Trouble washing up in southern America


MCT Photo

Over the past few days, rain and tornados have been showing up in the southern United States, causing massive flooding. One of the most seriously hit towns was Wimberley, Texas. Over 2500 vehicles were abandoned over the past few days due to flooding.


Thought the crazy weather was over after this winter? Fear not, the rain has come. Throughout May 23 through the 25, rain has been falling non stop and tornadoes have been showing up in the southern United States. Rivers have risen dozens of feet in just hours, forcing the waters onto the land.

“Record rainfall wreaked havoc across a swath of the U.S. Midwest on May 24, causing flash floods in normally dry riverbeds, spawning tornadoes and forcing at least 2,000 people to flee,” CBS News said in an article they posted on their website.

To give an easy ratio to show how much rain has fallen, Oklahoma City is one of the victim cities. Last year at this time in Oklahoma City, only 4.29 inches of rain had fallen. Now, there are 27.37 recorded inches. However there may be an upside to all the rain in Oklahoma City.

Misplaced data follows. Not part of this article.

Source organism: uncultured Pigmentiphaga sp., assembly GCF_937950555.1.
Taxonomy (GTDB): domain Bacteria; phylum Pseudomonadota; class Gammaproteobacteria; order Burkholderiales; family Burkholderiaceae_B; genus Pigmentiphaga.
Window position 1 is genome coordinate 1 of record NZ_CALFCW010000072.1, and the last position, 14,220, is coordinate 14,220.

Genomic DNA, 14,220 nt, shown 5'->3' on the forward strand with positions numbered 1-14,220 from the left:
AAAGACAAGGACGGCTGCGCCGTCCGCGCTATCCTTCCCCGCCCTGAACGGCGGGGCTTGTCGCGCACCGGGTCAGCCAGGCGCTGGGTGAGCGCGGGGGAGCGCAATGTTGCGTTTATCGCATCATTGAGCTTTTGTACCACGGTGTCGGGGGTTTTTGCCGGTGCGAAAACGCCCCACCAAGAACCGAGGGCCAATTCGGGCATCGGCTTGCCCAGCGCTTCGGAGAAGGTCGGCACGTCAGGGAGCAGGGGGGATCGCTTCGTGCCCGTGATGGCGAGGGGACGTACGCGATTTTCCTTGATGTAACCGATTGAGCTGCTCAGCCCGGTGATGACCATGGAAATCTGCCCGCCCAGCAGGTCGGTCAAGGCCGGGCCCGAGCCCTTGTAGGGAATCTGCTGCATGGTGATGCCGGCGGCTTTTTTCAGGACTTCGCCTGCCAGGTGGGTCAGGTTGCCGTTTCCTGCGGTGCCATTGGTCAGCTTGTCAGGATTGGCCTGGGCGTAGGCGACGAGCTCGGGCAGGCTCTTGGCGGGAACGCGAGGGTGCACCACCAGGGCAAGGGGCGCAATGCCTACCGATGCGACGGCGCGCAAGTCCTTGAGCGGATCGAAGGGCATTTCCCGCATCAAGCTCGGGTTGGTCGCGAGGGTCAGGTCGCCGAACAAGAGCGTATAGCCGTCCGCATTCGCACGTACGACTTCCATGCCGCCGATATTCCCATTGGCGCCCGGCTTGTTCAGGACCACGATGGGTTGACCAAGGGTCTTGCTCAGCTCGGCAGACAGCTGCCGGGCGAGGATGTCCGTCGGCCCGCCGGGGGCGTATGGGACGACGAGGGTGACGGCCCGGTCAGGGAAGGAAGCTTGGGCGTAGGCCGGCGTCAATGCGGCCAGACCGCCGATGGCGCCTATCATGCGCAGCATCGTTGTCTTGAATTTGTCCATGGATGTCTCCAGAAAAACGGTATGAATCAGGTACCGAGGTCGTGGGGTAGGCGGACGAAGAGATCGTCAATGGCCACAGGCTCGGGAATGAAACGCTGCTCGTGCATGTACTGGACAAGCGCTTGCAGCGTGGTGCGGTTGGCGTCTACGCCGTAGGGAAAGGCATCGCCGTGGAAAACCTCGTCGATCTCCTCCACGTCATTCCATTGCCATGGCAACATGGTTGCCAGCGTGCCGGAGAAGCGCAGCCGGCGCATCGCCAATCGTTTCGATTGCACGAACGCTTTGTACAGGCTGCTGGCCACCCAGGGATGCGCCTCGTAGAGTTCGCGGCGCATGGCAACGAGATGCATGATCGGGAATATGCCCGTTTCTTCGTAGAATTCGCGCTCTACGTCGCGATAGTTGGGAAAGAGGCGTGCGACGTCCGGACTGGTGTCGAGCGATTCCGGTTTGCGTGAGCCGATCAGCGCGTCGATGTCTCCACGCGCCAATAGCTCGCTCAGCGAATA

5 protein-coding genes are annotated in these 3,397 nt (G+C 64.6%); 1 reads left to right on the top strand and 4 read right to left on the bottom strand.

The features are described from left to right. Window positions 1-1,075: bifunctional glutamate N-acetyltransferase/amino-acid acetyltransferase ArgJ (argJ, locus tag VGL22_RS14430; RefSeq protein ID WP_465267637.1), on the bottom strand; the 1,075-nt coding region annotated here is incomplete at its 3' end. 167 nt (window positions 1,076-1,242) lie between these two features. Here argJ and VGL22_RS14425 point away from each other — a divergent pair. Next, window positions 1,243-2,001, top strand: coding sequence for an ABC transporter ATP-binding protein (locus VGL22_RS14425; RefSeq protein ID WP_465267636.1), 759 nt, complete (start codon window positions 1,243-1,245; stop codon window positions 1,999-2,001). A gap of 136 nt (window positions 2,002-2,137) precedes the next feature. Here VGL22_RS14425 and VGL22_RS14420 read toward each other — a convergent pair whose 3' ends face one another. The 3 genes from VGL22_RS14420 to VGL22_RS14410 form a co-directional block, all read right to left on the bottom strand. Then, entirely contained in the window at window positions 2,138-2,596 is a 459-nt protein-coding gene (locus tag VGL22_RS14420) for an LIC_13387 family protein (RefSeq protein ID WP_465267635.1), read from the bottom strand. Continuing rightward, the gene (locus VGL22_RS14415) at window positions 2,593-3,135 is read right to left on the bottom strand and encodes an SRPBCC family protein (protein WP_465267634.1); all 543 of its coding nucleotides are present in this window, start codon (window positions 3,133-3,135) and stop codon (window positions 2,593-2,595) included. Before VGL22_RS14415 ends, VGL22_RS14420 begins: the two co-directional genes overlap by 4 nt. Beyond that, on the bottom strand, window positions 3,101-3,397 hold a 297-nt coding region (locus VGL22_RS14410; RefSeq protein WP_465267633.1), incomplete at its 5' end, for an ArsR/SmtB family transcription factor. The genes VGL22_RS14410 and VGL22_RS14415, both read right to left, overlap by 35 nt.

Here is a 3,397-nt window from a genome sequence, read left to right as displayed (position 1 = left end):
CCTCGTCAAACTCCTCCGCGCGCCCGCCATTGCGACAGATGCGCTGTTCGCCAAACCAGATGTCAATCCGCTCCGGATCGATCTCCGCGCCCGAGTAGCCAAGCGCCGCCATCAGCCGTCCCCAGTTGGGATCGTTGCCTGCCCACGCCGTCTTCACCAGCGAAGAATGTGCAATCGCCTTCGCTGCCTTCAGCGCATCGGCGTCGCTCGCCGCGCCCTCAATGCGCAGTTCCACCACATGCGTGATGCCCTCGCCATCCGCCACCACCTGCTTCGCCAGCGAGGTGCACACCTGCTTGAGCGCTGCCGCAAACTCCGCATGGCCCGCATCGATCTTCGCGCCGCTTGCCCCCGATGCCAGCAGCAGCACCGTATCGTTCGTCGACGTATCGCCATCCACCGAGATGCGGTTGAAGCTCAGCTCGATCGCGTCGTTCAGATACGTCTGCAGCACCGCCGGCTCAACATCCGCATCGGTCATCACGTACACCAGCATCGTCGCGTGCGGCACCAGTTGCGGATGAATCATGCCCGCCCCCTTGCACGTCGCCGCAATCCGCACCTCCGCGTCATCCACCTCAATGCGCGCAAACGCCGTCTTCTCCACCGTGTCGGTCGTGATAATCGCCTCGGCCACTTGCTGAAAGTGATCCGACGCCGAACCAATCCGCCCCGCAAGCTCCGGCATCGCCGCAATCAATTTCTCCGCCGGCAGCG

“This kind of sustained rainfall may end the prolonged drought that has gripped the region for years,” CBS said in their online article.

Though an upside in Oklahoma, other parts of the south are suffering harder loses.

“Several more fatalities were reported — four in Houston and one more in Central Texas. That brought to 14 the number of people killed by the holiday weekend storms in Texas and Oklahoma,” Yahoo News reported in an online article Wednesday May 27. Now the death toll has reached 35 people.

Other statistics reign to be higher than the death toll. More than 500 water rescues took place by state and government workers. It is thanks to them that the number of deaths is not higher.

One of the victims was 18 year old Alyssa Ramirez who lived in Devine, Texas.She was the home-coming queen at her high school and driving home from her senior prom, her car was stopped by flood waters in the streets.

“She did the right things. She called 911. She called her father, but it was just too much and too quick,” Roberta Ramirez, Ramirez’s aunt, told KABB-TV.

All night, small cars were swept away making them seem like pool toys. Big trucks were stopped mid-highway and rescue teams floated around on rafts and helped people out of their cars.

“You cannot candy coat it. It’s absolutely massive,” Texas Governor Greg Abbott said after witnessing the ruins of the attacked towns.

Unfortunately, Ramirez was not one of the many people saved by the rescue teams, and on the early morning of Sunday May 24, she drowned in her car.